The proposal offered by Sen. Ron Johnson (R-Wis.) would renew federal unemployment payments at 66 percent of lost wages, or $200 per week. The strategy has the general backing from the White House, which is eager to extend the bulked up unemployment insurance.
Republicans viewed this as a way to put pressure on Senate Democrats the day before the benefit lapsed. And they noted it was far more than approved more than a decade ago as the Democratic-run Congress reacted to the 2008 financial crisis.
“In 2009, when [Congress] passed a federal-plus up for unemployment benefits — this is total [Democratic] control — they passed $25-per-week,” Johnson said. “So $200-per-week is eight times what they passed in 2009. Apparently they felt that was adequate back then.”
But Minority Leader Chuck Schumer (D-N.Y.) blasted the GOP offer as woefully short of what is required during this current slowdown.
Schumer also laid the blame for the failure to act on the issue fully on the Republicans. He noted that the House passed a $3 trillion-plus Covid relief package in May that included an extension of federal unemployment benefits until 2021, only to see Senate Majority Leader Mitch McConnell (R-Ky.) and the White House reject the proposal.
“Now, all of a sudden, the last day or two, they see the cliff … the cliff of unemployment insurance running out,” Schumer said on the floor as he blocked Johnson’s proposal from being approved by unanimous request. “Speaker Pelosi and I asked Leader McConnell to sit down with us almost a month ago, and he would not.”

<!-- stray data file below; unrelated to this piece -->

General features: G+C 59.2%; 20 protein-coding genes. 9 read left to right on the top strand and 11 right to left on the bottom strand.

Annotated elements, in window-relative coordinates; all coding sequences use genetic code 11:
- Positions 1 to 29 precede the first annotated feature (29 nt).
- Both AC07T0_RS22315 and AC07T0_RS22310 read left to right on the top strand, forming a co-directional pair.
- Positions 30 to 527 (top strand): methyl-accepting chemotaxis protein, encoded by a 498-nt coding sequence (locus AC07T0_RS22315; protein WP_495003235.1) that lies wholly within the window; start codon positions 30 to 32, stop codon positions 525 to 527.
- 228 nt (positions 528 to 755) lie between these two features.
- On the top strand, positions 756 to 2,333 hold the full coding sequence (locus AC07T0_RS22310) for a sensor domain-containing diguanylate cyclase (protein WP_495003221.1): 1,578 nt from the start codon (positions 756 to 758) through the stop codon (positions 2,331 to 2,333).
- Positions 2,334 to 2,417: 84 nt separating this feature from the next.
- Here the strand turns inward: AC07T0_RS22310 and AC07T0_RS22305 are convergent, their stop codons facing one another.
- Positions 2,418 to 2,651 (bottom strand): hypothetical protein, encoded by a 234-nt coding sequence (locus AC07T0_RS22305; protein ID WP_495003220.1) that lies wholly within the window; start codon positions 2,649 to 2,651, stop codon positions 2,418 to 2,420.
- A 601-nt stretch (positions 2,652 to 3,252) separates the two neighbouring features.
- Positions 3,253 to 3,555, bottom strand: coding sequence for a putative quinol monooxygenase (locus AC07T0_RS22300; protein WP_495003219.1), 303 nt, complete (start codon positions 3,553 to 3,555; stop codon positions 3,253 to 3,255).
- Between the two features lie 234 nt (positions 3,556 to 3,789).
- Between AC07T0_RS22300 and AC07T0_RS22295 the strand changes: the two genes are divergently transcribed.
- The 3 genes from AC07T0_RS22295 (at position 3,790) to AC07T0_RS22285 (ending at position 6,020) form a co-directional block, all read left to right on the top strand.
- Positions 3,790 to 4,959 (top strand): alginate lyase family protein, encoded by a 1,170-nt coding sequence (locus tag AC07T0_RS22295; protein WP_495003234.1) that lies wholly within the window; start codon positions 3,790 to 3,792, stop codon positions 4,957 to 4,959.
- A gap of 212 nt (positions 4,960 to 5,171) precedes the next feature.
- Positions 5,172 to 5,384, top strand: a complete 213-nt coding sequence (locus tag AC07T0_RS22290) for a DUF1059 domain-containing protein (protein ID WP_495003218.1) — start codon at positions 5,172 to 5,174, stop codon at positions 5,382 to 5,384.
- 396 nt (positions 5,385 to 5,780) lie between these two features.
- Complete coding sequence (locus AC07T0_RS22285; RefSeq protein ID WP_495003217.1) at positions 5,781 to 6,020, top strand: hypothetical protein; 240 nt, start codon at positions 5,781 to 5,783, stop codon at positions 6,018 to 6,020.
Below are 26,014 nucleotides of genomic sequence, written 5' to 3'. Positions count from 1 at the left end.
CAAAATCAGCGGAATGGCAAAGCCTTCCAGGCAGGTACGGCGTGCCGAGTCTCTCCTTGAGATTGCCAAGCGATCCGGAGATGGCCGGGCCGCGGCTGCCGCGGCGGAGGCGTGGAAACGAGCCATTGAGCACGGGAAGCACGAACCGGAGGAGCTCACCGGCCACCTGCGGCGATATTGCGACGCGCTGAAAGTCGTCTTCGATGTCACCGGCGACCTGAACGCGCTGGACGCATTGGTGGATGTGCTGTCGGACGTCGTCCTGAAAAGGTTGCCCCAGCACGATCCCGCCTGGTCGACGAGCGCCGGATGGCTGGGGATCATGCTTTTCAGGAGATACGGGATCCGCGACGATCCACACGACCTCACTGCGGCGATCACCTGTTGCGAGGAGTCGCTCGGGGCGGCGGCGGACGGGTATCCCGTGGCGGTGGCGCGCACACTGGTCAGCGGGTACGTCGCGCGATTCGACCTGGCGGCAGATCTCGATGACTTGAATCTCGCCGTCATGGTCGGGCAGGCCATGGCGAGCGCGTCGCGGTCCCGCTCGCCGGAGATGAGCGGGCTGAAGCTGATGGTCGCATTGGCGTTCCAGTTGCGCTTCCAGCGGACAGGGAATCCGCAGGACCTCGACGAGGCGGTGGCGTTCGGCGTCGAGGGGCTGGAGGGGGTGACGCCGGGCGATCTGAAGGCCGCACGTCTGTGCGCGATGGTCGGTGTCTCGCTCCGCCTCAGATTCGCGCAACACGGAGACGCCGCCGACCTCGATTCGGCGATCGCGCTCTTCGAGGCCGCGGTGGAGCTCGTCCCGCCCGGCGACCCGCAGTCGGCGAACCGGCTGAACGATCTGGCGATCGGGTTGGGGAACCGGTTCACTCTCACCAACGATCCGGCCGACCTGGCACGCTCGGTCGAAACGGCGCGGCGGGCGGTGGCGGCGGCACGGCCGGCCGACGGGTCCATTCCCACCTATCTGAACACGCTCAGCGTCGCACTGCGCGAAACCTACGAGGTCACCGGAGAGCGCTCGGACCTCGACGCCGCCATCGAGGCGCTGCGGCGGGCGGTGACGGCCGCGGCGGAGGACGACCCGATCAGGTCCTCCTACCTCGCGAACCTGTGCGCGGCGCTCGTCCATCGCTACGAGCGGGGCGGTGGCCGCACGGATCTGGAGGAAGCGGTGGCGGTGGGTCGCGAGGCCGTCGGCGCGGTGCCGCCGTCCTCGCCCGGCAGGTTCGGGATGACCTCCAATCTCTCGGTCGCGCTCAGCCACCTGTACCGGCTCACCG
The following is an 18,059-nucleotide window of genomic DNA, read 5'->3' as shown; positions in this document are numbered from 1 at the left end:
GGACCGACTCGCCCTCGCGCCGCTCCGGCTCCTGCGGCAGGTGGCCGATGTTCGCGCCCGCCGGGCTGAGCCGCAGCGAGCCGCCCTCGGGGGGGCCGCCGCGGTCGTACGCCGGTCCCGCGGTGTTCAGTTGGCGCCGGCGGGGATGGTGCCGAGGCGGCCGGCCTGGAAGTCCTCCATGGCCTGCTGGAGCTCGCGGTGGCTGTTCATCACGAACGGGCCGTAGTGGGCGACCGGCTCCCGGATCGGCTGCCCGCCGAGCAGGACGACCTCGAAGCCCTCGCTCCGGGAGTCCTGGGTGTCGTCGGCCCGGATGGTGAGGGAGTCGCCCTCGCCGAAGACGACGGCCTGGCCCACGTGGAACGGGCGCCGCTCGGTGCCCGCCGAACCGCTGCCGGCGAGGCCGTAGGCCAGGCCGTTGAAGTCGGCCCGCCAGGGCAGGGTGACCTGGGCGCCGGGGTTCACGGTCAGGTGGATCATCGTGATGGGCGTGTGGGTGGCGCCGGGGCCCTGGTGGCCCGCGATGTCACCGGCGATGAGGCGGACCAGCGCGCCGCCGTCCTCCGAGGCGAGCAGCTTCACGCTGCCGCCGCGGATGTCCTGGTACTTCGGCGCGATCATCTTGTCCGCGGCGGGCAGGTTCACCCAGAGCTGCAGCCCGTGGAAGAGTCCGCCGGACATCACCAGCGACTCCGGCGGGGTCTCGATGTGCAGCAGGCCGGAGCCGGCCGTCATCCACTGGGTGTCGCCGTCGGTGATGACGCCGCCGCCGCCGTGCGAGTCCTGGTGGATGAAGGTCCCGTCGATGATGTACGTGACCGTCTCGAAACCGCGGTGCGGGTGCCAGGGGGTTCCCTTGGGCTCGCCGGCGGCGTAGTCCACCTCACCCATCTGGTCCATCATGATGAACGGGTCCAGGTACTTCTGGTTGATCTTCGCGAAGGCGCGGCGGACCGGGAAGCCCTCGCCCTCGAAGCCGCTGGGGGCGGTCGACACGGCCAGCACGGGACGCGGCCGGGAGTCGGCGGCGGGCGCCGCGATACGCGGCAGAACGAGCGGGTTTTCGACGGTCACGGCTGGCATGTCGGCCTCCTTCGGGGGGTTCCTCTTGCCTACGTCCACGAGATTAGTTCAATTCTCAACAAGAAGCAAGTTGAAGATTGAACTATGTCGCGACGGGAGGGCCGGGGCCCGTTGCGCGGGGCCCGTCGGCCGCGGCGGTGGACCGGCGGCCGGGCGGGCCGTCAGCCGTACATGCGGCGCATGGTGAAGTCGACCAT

Schumer than offered a unanimous request proposal to have the Senate approve the House-passed Heroes Act, which Johnson objected to.
The Senate jockeying could not come at a worse time. There is no end in sight to the coronavirus, which so far has claimed 150,000 American lives and sickened more than 4 million.
The Trump administration remains at an impasse with both members of its own party and Democratic leadership over the boosted federal unemployment benefits. The March CARES Act provided an additional $600 weekly benefit that’s on the cusp of expiring, while Democrats are pushing for the full $600 to go into next year.
Meanwhile, Republicans argue the benefits provide a disincentive to work and instead want to see a temporary flat payment of $200 a week until states can adjust their systems to offer 70 percent wage replacement.
The White House on Wednesday floated a temporary extension to the enhanced benefits but Democrats and Republicans both showed little appetite for that idea.
McConnell, for his part, accused Speaker Nancy Pelosi and Schumer of not wanting to engage on any issue in order to pressure Republicans to cave in on the Heroes Act.
“Both Republicans and Democrats agree that in these extraordinary times it makes sense for the federal government to provide historic additional help on top of normal unemployment,” McConnell said. “But the speaker and the Democratic leader say they won’t agree to anything unless the program pays people more to stay home than to work.”
Schumer retorted that negotiating with White House and Senate Republicans is like “trying to nail JELL-O to the wall.”
“Who is leading the effort on the Republican side,” Schumer asked. “Chief Meadows and Secretary Mnuchin….Leader McConnell has said that Democrats won’t engage. I would remind him if he refuses to go into the room when Speaker Pelosi, Secretary Mnuchin, chief of staff Meadows and I sit in there.”
In addition to the Johnson proposal, Sen. Mitt Romney (R-Utah) is expected to introduce an alternative bill that would give states two options for three months: either 80 percent wage replacement or a flat payment of $500 a week, that would gradually decrease to $400 in September, and $300 in October.